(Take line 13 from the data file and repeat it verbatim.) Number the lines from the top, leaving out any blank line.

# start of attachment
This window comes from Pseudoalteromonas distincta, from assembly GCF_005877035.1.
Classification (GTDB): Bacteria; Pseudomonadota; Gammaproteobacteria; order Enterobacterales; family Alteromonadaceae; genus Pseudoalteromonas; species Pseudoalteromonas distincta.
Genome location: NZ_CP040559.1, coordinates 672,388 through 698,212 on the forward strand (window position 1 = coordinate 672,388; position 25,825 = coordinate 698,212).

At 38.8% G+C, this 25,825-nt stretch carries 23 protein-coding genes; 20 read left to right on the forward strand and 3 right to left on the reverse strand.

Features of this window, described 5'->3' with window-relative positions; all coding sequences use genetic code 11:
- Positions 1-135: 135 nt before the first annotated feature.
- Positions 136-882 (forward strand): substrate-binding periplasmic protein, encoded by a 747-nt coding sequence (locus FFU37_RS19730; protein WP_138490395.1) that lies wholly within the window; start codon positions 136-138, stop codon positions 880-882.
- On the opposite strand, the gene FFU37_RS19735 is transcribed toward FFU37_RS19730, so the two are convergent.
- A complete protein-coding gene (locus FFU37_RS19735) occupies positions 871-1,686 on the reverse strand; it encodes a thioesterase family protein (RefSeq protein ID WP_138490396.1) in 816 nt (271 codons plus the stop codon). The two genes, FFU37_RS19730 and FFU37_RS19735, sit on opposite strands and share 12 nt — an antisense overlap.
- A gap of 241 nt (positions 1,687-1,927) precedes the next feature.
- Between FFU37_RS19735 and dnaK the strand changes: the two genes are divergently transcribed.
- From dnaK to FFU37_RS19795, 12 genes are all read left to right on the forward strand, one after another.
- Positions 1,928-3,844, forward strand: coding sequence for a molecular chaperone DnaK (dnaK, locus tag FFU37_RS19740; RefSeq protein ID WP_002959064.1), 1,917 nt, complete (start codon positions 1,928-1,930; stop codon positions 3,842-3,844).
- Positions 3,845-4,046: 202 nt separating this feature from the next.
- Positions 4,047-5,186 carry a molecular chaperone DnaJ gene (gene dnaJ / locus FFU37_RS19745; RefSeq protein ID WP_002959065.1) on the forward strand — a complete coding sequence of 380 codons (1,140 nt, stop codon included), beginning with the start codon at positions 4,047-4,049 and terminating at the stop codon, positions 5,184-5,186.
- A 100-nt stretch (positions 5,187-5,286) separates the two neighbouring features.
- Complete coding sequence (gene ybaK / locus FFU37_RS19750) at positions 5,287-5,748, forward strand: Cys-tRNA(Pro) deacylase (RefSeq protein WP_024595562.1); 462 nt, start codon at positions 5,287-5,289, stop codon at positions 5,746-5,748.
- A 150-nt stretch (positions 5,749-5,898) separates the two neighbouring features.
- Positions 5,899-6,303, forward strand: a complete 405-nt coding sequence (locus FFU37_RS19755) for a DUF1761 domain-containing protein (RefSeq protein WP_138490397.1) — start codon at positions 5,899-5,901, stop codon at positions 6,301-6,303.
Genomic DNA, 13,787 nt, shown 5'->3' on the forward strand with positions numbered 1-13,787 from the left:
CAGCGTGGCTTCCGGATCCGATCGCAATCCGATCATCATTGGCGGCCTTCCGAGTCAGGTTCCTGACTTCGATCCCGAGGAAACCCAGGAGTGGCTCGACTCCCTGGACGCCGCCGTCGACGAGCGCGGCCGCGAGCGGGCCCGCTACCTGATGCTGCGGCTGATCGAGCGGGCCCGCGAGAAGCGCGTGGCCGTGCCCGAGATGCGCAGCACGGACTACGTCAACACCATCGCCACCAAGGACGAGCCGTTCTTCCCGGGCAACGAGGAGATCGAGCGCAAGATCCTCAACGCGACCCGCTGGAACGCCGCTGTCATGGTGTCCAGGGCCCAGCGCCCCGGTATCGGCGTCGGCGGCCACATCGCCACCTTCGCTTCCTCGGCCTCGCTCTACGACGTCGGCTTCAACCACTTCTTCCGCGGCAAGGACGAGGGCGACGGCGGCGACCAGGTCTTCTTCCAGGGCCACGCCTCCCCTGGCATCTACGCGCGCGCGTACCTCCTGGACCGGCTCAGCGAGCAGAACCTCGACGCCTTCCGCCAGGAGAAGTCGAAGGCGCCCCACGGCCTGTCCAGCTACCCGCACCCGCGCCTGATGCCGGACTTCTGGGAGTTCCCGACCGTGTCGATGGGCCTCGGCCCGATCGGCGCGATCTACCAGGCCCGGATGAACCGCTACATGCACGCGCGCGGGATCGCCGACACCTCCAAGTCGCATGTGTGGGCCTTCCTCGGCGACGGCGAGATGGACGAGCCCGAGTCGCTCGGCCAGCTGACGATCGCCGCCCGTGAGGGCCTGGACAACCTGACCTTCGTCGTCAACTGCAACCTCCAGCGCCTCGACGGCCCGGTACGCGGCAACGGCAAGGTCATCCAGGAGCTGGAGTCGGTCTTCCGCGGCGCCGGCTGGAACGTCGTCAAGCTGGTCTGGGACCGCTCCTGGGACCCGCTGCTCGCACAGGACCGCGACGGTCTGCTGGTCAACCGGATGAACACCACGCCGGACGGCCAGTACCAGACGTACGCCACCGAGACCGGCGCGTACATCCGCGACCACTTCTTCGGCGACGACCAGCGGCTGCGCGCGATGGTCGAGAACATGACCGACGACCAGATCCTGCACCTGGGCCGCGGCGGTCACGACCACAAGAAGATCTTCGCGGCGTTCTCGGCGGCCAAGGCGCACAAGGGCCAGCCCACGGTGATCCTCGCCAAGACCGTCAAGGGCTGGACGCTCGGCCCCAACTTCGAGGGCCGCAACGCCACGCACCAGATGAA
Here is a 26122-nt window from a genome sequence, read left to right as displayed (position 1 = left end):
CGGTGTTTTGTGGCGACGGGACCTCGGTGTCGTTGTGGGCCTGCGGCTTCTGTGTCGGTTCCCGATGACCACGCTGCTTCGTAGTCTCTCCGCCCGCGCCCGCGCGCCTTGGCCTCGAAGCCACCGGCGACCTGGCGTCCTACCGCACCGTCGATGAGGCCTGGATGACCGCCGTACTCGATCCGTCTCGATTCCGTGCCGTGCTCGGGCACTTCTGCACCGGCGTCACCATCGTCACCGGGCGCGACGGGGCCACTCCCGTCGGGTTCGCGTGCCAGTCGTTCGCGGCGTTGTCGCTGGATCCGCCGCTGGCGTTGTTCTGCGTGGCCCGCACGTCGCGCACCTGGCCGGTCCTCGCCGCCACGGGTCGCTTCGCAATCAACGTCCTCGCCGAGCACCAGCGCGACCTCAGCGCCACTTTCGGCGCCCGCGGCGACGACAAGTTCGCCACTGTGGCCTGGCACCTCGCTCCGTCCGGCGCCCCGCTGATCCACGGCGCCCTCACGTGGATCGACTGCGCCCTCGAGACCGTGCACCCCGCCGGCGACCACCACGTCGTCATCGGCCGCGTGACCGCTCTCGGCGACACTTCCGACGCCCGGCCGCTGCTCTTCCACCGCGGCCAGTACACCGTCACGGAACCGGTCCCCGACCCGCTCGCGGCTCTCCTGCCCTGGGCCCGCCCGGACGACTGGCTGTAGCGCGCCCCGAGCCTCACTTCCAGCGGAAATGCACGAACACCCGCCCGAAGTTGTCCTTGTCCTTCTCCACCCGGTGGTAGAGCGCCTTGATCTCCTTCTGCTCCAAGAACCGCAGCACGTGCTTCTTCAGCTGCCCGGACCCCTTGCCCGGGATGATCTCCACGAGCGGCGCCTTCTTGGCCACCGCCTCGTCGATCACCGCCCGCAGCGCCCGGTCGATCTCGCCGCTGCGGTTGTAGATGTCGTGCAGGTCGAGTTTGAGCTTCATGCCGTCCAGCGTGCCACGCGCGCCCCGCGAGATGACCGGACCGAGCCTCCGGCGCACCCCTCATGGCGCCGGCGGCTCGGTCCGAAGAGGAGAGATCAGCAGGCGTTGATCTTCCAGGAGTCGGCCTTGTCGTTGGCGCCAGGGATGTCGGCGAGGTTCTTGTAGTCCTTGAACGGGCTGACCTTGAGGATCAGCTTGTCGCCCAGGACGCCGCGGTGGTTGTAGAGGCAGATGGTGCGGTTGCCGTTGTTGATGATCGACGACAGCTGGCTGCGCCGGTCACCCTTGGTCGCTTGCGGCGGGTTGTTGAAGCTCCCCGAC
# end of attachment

- Positions 1,928-3,844, forward strand: coding sequence for a molecular chaperone DnaK (dnaK, locus tag FFU37_RS19740; RefSeq protein ID WP_002959064.1), 1,917 nt, complete (start codon positions 1,928-1,930; stop codon positions 3,842-3,844).